Up to me came a  salamander to be warmed by the sun. The wind was cool and I felt chilled, so I sat down and began to climb. When I returned to be warmed by the sun, along came a little black-and-white bird hopping closer and closer to me. He was hopping along the low-lying branches in the sweetly smelling chayote bush. How curious, I thought, how close he is, this black and white little bird. One more hop carries him to the ground and then the sound of pecking. He pecks and flips a something about like scratches in the sand. That something is–was–the salamander. Now, I hear in the chayote bush more pecking and pecking. On the ground, I see a tail twitching every five seconds while the pecking continues in the bush.

Hurry up: A parable

Two men spend exactly two minutes looking at the cross section of a cutdown tree. Both men have the same sensory equipment (eyes, ears, tongues, etc.). Both have the same cognitive equipment (capacity for concentrating, attending,  inferring, etc.). Both are walking at the same rate and that rate is such as not to prove laborious for either man. Neither is out of breath or in a state of turmoil.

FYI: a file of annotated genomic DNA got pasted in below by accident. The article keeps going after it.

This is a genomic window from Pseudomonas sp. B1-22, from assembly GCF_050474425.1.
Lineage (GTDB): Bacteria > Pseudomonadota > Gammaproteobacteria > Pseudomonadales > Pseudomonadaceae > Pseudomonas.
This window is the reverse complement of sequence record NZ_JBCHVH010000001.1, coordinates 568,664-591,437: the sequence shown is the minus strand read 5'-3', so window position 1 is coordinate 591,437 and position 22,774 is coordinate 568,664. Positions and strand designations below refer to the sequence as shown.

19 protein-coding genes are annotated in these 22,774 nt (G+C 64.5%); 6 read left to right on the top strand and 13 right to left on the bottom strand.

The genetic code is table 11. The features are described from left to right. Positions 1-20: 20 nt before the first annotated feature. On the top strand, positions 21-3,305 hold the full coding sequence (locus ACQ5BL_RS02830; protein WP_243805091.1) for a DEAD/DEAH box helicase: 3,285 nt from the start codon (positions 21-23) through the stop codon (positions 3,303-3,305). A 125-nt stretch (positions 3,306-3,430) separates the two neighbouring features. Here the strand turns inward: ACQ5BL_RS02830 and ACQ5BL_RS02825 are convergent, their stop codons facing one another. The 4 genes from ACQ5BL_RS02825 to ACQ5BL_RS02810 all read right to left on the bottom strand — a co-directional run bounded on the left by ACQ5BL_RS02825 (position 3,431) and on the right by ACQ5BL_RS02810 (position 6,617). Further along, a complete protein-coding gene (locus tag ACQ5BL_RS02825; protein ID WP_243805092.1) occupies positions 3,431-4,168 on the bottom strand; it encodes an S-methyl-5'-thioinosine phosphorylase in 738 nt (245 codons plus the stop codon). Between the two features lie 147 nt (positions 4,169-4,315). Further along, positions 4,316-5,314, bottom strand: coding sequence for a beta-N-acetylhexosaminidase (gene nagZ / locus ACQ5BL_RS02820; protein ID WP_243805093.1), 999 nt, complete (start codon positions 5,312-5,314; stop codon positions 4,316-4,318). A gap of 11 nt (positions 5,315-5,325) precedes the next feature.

Yet one distinction makes all the difference: the first is in a hurry while the second takes his time. The second man has never heard of such word combinations as ‘hurry up,’ ‘hurry along,’ and ‘hurry away’ that the first man frequently employs, and thus only the second man’s life can be luxurious.


Photo credit: Alexandra Marcella Lauro

The magical coat room

You hand the man your ticket but either the ticket, which looks pretty ratty, coincides with some other performance, or else its matching partner to this performance is nowhere to be found. Either way, your coat is gone and the coat check man has no recollection of having seen the coat you describe. Try as you might, he shakes his head. You resign yourself to its absence.

Still, you’re perturbed by this recent turn of events. You reckon you could leave without a coat, but you realize that it’s very cold outside, one of the coldest days on record. For an instant, you imagine yourself living the rest of your life in the coat room–this place where others come and go, drop off and return for their wearables. You then imagine tricking yourself into believing that your coat never existed. Or perhaps you steal another’s and are better off (or worse off) in the bargain. Or, no, you’ll dash off into the winter night and, since you’re hardier than the common lot, beat the cold at its own game.